THE AUTOMOBILE CONQUERS AMERICA
“I will build a motor car for the great multitude,” Henry Ford declared. “It will be constructed of the best materials, by the best men to be hired, after the simplest designs that modern engineering can devise. But it will be so low in price that no man making a good salary will be unable to own one.”
His path to this goal began in his own home, where he assembled a succession of vehicles that won the financial backing with which he founded Ford Motor Company, in 1903. He built several different types of car, and then in 1908, he offered the Model T. After that, he never looked back.
It was simple, rugged, and durable. In an era when every motorist had to be his own mechanic, it was easy to maintain. Ford tried various production methods and then in 1913 introduced the moving assembly line, an innovation that would define the nature of much industrial production for decades to come.
Workers on the line quickly grew bored from the monotony of their tasks, however. Ford restored their flagging spirits in 1914 by introducing an eight-hour workday and a minimum wage of five dollars a day, a milestone in labormanagement relations that heralded the coming of age of the consumer economy. Factory workers could now earn enough to purchase the products they were building.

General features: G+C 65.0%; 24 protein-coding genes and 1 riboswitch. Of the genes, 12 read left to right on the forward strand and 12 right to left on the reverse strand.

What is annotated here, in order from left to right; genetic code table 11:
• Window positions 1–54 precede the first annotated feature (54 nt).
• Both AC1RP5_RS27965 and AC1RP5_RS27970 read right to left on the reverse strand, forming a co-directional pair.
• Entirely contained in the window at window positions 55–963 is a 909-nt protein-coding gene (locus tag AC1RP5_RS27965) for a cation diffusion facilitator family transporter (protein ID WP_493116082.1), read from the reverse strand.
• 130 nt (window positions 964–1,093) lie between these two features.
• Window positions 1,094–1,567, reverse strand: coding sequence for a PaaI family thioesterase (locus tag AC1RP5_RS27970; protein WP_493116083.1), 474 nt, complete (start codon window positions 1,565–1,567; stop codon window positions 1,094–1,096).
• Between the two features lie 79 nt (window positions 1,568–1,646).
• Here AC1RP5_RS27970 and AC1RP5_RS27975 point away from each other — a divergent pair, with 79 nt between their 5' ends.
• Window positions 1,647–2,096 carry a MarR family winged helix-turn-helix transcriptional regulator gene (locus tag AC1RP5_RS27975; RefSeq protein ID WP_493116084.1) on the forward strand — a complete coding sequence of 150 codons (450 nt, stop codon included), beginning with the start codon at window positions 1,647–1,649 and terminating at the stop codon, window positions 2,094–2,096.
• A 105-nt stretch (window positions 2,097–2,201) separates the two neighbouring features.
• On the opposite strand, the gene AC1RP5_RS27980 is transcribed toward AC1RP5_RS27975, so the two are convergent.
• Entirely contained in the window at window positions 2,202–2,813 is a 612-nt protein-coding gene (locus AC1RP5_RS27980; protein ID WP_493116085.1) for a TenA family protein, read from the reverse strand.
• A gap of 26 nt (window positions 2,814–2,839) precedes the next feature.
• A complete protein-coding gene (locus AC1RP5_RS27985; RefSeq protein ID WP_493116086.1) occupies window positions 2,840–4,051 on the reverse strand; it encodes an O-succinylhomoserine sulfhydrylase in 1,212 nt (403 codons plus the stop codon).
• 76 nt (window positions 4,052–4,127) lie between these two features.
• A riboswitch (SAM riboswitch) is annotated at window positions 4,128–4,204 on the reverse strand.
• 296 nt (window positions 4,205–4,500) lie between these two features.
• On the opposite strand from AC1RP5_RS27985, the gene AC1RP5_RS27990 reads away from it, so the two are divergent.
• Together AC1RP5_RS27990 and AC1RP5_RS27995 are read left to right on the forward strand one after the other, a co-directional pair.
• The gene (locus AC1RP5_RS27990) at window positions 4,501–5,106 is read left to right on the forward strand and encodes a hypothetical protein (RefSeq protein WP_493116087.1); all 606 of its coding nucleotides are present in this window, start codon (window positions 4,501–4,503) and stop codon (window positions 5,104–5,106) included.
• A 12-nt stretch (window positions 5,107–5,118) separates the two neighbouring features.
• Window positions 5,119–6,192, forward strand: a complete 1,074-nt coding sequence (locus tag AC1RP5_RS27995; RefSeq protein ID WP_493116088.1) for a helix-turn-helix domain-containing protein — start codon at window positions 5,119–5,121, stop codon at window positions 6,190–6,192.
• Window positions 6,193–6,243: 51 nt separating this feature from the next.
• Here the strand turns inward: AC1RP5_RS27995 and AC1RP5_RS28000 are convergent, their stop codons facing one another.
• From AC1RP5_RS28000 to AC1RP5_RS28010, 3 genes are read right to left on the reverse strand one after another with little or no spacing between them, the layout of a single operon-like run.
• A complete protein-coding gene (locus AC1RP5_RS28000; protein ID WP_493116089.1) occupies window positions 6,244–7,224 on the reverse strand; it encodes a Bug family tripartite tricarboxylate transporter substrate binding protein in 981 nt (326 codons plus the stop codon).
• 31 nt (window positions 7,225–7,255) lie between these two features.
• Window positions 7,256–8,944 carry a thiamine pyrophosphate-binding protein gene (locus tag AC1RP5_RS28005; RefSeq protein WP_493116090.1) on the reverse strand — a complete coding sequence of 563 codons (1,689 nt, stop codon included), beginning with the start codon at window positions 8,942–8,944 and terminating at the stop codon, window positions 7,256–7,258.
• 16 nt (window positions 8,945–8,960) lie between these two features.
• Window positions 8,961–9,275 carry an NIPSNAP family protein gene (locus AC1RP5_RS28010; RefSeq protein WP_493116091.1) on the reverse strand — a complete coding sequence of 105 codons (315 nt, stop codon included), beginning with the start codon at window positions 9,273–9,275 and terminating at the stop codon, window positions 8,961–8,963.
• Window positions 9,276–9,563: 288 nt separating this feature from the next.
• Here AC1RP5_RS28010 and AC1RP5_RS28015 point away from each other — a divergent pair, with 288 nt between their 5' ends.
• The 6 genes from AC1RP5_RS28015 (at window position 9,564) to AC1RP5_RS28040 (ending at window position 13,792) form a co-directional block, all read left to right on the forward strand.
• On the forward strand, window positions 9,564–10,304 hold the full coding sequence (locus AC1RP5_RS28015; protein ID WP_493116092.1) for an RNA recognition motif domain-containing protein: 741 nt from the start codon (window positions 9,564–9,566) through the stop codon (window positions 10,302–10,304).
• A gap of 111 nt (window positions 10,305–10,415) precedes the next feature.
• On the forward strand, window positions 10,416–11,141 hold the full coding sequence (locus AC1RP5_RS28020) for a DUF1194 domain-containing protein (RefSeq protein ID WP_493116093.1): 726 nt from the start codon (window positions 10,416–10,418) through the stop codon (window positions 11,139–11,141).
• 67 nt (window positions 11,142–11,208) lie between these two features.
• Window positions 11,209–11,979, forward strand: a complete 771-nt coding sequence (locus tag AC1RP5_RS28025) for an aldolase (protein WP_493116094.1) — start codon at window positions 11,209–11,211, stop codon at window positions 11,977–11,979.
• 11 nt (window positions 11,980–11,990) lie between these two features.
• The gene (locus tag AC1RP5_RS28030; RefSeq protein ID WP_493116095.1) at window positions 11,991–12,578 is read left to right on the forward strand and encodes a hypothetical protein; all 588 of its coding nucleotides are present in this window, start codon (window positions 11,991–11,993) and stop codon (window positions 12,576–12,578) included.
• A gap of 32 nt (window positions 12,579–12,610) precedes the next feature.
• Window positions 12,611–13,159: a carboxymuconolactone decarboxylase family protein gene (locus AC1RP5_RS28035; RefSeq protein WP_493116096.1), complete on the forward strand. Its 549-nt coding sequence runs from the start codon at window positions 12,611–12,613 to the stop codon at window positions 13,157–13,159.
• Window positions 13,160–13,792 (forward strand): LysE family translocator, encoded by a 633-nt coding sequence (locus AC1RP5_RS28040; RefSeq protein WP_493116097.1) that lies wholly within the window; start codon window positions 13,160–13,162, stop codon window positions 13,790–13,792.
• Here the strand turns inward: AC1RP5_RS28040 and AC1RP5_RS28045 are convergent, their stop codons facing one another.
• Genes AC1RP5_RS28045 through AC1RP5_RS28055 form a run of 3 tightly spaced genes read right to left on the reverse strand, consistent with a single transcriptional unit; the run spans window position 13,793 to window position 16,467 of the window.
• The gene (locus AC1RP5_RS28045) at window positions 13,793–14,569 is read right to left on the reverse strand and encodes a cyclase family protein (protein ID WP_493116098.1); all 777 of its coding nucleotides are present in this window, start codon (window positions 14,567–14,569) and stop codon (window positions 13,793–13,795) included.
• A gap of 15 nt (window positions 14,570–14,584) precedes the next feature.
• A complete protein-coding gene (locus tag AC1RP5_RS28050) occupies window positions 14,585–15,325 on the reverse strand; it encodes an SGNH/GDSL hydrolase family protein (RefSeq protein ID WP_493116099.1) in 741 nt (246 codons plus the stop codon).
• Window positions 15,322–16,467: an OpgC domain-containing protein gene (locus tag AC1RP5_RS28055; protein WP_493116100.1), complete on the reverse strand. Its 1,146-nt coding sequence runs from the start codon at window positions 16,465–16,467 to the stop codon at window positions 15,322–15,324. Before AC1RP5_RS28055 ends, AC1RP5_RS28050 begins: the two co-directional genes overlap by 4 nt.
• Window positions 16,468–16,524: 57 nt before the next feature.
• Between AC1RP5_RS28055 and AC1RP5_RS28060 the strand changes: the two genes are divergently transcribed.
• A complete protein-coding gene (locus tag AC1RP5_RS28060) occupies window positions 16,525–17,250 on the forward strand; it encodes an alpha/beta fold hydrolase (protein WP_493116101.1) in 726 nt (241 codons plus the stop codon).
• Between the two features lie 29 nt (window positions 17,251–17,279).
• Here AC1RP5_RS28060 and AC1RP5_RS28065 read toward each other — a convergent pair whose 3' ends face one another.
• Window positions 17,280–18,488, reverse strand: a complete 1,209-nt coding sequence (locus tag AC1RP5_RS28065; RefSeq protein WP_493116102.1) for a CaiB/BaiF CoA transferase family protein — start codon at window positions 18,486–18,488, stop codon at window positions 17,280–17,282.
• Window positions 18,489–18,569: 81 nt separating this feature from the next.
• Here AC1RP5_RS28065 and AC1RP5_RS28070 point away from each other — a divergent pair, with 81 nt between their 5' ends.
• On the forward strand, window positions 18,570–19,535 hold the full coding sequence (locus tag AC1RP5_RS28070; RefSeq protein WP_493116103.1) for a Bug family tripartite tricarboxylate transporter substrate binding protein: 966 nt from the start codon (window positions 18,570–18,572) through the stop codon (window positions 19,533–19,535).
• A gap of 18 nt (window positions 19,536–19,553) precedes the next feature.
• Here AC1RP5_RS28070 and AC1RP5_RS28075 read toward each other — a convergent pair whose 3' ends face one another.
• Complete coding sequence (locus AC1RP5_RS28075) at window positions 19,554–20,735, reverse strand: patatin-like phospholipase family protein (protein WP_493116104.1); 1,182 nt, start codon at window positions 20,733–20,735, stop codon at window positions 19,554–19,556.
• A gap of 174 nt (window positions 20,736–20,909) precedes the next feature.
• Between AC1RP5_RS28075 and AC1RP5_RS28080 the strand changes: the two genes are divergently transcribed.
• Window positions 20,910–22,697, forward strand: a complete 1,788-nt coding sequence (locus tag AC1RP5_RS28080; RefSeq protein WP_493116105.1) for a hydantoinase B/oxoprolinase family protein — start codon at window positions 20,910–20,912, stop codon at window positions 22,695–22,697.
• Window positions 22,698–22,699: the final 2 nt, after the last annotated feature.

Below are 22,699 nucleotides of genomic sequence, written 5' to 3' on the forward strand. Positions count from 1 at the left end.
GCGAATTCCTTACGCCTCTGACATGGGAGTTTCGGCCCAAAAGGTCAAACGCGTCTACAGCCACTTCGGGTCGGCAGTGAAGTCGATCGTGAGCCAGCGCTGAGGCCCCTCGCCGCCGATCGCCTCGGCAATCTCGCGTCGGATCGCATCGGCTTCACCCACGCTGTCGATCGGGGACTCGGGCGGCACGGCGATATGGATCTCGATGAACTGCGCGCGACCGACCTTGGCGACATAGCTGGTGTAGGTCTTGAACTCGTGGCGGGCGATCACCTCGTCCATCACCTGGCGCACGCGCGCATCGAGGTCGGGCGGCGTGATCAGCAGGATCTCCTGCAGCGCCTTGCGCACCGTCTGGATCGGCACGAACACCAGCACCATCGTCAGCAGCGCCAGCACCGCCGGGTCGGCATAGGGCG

As wage earners everywhere began to take home more pay, more of them bought cars, and sales of the Model T peaked at two million in 1923. The cost was under $400, yet amid rising prosperity, buyers increasingly wanted more than low prices. They wanted style. Ford responded in 1927 by halting production of the Model T and then introducing the Model A. It wasn’t enough. The real response came from General Motors, with its seductive hierarchy of car lines. GM swept past Ford in total sales—forever. Still, Henry Ford had the satisfaction not only of having built motorcars for the multitude but of having introduced pathbreaking innovations in industrial production, labor relations, and consumer spending.